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Anti-Racism ResourcesRector's Reflections


By July 9, 2020August 26th, 2020No Comments

Beloved St. John’s community,

This week in our deep dive into dismantling racism through Jesus’ Way of Love, we—especially those of us who are white, but all of us in different ways—choose to repent. This week of all weeks, I most mourn being unable to be physically present with one another, sharing hearts and faces and grief. I don’t know where you are. I do know where I am. I know that at such a time as this, I can only see one choice: commitment to the ongoing and utter conversion of life that is following Jesus, which in Minneapolis in 2020, and indeed in the United States after four centuries, can and must centrally involve facing the harm, dismantling racism, and repairing the breach.

This Sunday July 12, we will do a Service of Lament and Repentance that specifically repents of the sins of the Church in colluding with, actively participating in, or being silent about the many sins of our nation against people of African and indigenous descent and other people of color, based on a religious and political culture steeped in white supremacy. White supremacy is brutality masked as love, violence masked as faith. It permeates nearly all of our culture and history, and was deeply enmeshed in the beginning of European Christian involvement in the Americas and in the foundation of the United States. The Church passed papal bulls in the 1400s which came to be called the “Doctrine of Christian Discovery”. These provided religious and legal grounds for explorers to seize people, lands and resources that were not already claimed by Christians. From this has flowed all colonization and extraction of resources, including human beings, from non-European and non-Christian countries. This foundation led to the sin of our own St. John’s, which failed to actively oppose  (and may have even been involved in) the Linden Hills neighborhood driving out Rev. Malone, a black pastor who purchased a home a few blocks from St. John ’s on Zenith Avenue, in 1909. St. John’s also failed to strenuously oppose the restrictive covenants that followed in Linden Hills, which effectively created segregation in Minneapolis, as well as areas of generational abundance and poverty.

As members of the Church, we can and must make a full break with the past. We must “turn,” as we say in Jesus’ Way of Love. We cannot do this on our own power. We need the power of Almighty God, Lover of all people, to liberate us from ourselves and the systems our nation has created. Because it is so important that we have this opportunity to worship together, we will have a Zoom Service at 9:00am in which we watch the service video together, pause it in specific places, and invite the community to express your own prayers of confession and repentance for the sins of your own families of origin, of the nation, and of the church. These will be private in the sense that your prayers will not be heard by the whole community (you will be muted), but they will be public in the sense that we will be gathered together, offering our faces and presence with one another across space, but united in Christ’s presence and love. This is a bit like an alcoholic’s fifth step — a moral inventory of our Church which, although painful, is also liberating because it opens us to all the power of God for healing and change. For those of you who may wish further opportunities for confession, I invite any who are interested to email me to set up a personal time for confession of sins over the coming week, using the Book of Common Prayer’s Rite of Reconciliation.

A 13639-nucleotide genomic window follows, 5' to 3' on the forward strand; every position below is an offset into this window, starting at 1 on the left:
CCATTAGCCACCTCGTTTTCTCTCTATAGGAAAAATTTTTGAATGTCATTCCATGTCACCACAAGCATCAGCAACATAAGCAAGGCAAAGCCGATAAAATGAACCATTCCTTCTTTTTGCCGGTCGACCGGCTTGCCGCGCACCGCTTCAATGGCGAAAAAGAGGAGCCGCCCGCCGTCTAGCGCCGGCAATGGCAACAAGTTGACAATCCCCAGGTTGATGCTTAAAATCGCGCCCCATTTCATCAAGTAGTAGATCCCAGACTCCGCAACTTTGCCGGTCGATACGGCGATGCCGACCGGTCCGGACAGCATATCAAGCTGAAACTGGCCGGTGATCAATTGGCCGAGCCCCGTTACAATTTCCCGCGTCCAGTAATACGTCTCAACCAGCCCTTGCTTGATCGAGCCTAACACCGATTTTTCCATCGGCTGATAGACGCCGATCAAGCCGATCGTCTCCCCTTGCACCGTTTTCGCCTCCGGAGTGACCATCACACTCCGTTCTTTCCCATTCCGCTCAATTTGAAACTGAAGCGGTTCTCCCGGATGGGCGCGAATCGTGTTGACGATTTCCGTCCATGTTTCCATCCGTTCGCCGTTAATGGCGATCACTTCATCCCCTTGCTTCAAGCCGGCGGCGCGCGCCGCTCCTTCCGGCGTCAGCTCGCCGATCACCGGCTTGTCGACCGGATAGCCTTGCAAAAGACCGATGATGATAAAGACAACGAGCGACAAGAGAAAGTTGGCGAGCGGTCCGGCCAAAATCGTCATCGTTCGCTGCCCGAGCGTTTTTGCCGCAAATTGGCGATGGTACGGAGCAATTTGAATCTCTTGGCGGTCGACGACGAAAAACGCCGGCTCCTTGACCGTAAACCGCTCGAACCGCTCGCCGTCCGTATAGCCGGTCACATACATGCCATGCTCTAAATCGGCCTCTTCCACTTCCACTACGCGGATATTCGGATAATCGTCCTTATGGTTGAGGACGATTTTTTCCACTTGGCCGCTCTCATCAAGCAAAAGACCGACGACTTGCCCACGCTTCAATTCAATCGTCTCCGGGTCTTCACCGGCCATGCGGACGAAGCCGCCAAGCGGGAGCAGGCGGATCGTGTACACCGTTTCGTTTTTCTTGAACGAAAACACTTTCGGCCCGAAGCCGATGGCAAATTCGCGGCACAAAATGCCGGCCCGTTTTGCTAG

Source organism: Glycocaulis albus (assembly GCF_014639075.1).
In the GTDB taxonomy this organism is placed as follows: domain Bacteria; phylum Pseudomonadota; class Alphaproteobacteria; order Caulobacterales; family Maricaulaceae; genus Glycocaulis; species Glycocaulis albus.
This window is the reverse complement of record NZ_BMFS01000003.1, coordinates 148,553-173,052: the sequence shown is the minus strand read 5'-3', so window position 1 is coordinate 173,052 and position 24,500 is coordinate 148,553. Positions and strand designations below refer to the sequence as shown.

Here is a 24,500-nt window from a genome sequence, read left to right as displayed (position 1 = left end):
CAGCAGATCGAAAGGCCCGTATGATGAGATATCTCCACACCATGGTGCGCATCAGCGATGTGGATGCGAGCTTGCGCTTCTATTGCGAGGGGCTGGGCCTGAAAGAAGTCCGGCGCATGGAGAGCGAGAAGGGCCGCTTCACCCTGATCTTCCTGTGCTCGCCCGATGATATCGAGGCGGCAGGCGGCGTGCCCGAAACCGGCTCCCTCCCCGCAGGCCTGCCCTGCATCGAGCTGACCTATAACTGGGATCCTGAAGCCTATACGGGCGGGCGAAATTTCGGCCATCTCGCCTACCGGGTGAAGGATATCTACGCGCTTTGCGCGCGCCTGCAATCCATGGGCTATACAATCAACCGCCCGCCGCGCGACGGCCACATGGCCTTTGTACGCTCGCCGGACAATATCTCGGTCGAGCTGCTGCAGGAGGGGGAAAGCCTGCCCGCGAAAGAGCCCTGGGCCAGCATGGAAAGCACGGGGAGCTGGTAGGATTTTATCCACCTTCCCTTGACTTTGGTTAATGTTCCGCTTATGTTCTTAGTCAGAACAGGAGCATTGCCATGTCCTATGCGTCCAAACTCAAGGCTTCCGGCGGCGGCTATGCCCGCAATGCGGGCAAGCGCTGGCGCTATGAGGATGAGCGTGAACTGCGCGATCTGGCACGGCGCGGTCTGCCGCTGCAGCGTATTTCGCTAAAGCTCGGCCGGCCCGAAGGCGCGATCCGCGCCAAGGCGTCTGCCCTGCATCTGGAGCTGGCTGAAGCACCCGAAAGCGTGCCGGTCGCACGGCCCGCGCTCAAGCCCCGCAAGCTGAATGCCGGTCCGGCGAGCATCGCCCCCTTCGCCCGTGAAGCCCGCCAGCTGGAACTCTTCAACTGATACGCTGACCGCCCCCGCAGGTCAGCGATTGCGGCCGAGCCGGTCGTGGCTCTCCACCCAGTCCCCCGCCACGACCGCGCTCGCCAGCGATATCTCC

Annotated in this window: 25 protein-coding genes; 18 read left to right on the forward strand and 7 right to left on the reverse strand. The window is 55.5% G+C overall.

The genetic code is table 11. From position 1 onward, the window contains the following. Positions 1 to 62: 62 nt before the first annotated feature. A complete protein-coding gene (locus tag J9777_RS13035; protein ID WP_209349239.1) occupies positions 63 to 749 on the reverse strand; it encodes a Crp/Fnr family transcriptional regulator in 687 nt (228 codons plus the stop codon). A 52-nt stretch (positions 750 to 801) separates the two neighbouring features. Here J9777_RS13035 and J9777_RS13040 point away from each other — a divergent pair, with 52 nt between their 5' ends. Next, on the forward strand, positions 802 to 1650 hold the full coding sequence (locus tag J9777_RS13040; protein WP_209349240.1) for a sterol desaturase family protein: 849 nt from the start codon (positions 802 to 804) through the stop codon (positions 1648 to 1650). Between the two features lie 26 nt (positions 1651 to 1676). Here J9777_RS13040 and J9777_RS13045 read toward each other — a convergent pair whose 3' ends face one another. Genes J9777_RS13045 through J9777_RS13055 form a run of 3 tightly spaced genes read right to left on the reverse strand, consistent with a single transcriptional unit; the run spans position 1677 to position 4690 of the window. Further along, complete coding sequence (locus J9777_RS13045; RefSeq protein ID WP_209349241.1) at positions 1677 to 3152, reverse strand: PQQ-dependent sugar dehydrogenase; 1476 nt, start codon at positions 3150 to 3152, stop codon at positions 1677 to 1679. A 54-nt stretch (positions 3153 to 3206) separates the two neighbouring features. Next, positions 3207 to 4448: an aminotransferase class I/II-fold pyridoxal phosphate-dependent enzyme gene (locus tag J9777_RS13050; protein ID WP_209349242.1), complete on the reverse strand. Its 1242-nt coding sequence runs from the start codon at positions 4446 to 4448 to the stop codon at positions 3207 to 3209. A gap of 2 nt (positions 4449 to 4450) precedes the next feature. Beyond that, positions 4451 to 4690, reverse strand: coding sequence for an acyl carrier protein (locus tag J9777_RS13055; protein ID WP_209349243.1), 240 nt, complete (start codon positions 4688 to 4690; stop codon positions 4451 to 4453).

Beloved ones, as Pastor Paul Slack from Liberty Church has advised me recently, guilt is an utter waste of time for moments like this. What is called for is a simple surrender to the greater call of God in Christ, who is asking not less than everything from us. God us asking us to see ourselves truly; see the nation truly; let ourselves feel the full weight of what we see; and then, very simply, just say yes. Say yes to God’s call in Jesus to turn from every aspect of the harm that has been, and turn toward the healing love of God. From that place, we can offer our future community and lives to the power of God’s Spirit for justice and healing our city, our nation and the earth.

This week, I urge you to subscribe to the daily emails in order to fulfill your “assignment.” Otherwise, please meditate and pray over the following scriptures:

2  Chronicles 7:14
Psalm 51:10-17
Hebrews 11:8-16
Luke 19:1-10

As you do so, make time to review your own life and your own family’s history, to see where you benefitted from the oppression of others. Make time to research the Episcopal Church’s history with regard to people of African and indigenous descent. Survey your own life in relation to what has been going on around you. And then, simply touch the heart of God, who is both Father and Mother, and ask for God’s presence with you as you lament and confess that which God’s Spirit brings to your attention.

Followers of Jesus adhere to the mysterious rhythms of death and resurrection, not the logic of cause and effect or guilt and blame. Know that the love of God is the connecting fabric of all that is, and that the power of God is enough to create healing even now, friends, even now.

With love, lament and prayer,